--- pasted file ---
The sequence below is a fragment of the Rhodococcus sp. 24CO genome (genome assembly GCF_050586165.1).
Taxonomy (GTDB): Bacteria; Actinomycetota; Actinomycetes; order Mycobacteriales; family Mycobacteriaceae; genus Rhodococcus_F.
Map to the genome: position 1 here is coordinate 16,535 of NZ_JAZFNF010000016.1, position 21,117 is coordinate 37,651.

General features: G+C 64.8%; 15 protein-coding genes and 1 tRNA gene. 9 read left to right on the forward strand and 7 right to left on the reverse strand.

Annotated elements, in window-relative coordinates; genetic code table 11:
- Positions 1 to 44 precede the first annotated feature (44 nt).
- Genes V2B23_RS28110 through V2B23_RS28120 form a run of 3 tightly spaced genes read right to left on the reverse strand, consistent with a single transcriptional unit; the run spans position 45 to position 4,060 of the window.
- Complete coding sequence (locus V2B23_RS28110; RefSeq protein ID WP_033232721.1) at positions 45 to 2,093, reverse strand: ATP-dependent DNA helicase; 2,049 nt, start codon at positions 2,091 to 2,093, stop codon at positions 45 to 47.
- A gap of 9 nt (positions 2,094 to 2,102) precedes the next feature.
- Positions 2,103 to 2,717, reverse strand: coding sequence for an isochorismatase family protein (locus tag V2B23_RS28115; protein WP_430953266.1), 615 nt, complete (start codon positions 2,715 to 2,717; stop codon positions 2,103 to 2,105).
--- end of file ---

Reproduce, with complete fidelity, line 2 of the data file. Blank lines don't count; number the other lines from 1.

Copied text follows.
Taxonomy (GTDB): Bacteria; Actinomycetota; Actinomycetes; order Mycobacteriales; family Mycobacteriaceae; genus Rhodococcus_F.